Disrupting the Illicit Economy that Sustains the Maduro Regime 

Disrupting the Illicit Economy that Sustains the Maduro Regime 

By Celina B. Realuyo*
October 19, 2020

Nicolás Maduro and his cronies remain in control in Venezuela despite intense diplomatic pressure to move to a democratic transition, economic sanctions, and international recognition of Juan Guaidó as the acting president of Venezuela since January 23, 2019. The Maduro regime oppresses the population, destroyed the legitimate economy, engages in massive corruption, and increasingly depends on the illicit economy to survive. Hyperinflation, food and medicine shortages, insecurity and economic ruin have created a humanitarian crisis that has forced over five million Venezuelans to flee the country. The United Nations estimates that 90 percent of Venezuelans are living in poverty. The COVID-19 pandemic is exacerbating the human tragedy in Venezuela, once the richest country in South America.

The Maduro regime engages in various illicit activities including narcotics trafficking, illegal oil sales, and gold shipments. The regime also relies on Cuba, Russia, China, Iran, Turkey, and Colombian guerrilla members of the National Liberation Army (ELN, in Spanish) and former Revolutionary Armed Forces of Colombia (FARC, in Spanish) to keep itself in power. The U.S. government’s “maximum pressure” campaign seeks to impede access to the illicit economy that the Maduro regime depends on. It includes extensive sanctions on the oil and gold sectors, the public indictment of Maduro and his associates on narcoterrorism charges, a $15 million bounty reward for Maduro’s arrest and conviction, and U.S. enhanced counternarcotics operations, with international support, in the Caribbean and Central America that began April 1, 2020. The COVID-19 pandemic and related lockdowns, paralysis of global trade, and collapse of global oil prices are further aggravating the crisis in Venezuela. It is unclear how long the Maduro regime can cling to power given increased U.S. and international pressure and this challenging operating environment for Venezuela.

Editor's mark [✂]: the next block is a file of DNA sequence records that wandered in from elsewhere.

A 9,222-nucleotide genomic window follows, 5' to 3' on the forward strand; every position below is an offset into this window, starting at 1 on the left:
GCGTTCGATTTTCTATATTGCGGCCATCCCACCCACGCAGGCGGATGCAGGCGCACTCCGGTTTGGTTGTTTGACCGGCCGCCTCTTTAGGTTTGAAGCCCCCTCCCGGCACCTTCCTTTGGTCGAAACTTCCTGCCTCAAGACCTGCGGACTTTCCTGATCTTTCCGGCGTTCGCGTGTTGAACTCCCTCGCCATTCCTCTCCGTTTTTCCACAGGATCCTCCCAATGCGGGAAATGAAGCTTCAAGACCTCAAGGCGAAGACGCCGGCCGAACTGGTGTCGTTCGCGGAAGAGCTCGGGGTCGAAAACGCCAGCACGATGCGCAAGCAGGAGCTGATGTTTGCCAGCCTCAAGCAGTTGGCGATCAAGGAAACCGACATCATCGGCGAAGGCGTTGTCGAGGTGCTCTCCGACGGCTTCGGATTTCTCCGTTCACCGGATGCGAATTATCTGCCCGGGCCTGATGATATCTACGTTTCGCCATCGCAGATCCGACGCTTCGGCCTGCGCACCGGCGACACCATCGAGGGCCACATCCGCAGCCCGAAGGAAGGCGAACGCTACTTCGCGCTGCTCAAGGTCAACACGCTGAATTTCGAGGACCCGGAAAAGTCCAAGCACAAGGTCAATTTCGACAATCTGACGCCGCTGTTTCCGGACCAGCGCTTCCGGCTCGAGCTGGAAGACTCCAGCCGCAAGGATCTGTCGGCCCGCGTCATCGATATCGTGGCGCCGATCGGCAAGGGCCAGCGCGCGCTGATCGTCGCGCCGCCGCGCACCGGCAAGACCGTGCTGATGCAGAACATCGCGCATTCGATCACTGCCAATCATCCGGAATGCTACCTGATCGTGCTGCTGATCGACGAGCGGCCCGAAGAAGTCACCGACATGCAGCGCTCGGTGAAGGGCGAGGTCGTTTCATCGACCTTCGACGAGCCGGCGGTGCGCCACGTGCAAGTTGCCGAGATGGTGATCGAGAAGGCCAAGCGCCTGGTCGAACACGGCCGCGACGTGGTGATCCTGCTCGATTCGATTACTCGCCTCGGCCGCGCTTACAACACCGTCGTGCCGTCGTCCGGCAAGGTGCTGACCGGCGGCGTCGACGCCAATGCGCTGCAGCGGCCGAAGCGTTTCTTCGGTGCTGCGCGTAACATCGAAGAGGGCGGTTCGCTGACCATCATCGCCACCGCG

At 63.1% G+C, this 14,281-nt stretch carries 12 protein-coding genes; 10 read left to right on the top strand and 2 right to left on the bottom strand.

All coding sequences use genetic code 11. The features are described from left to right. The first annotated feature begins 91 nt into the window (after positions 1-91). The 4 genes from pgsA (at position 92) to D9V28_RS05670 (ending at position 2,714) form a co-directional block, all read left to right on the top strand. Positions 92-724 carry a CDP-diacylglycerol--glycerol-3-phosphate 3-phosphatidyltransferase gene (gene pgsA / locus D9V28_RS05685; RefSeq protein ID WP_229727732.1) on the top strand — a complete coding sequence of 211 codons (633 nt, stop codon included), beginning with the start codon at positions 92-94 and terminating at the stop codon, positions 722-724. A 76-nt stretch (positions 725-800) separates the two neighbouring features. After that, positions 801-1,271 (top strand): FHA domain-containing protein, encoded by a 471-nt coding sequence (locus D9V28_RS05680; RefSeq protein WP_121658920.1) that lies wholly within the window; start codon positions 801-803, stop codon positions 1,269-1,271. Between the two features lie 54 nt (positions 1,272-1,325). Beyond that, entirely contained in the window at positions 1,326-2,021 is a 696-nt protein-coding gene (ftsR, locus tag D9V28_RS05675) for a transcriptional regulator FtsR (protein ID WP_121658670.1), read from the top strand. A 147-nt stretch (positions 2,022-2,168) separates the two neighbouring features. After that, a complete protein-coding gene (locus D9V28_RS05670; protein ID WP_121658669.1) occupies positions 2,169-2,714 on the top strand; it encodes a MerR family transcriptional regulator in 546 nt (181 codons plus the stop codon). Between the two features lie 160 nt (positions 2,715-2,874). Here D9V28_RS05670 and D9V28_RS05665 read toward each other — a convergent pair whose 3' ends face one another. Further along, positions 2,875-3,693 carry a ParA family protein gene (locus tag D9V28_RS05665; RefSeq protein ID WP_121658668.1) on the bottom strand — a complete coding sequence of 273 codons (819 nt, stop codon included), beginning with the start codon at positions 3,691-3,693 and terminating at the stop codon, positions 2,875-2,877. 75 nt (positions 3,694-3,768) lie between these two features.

Promoting the cocaine trade

A wanted poster for Tareck El Aissami that was released on March 26, 2020. The U.S. Justice Department has indicted Venezuela’s socialist leader Nicolás Maduro, and several key aides, on charges of narcoterrorism. (Photo: Associated Press)

With cocaine production in Colombia at record levels, Venezuela has become an increasingly important transshipment point for international cocaine trafficking. The Maduro regime is enriching itself from the illicit drug trade. On November 14, 2019, U.S. Navy Admiral Craig S. Faller, commander of U.S. Southern Command (SOUTHCOM), stated that “Maduro’s regime has facilitated narcotrafficking with over a 50 percent increase of narcotrafficking in and through Venezuela, and Maduro and his cronies are lining their pockets, in cahoots with the narcotrafficking.”

The United Nations Office on Drugs and Crime estimated that in 2018, 240 tons of cocaine crossed into Venezuela from Colombia to be flown out of the country with a potential value of around $39 billion on the streets. According to CNN, the cocaine crosses the porous Colombian-Venezuelan border through illegal routes, is then moved by sea to Europe or via small airplanes to Honduras, and transported through Mexico to the United States.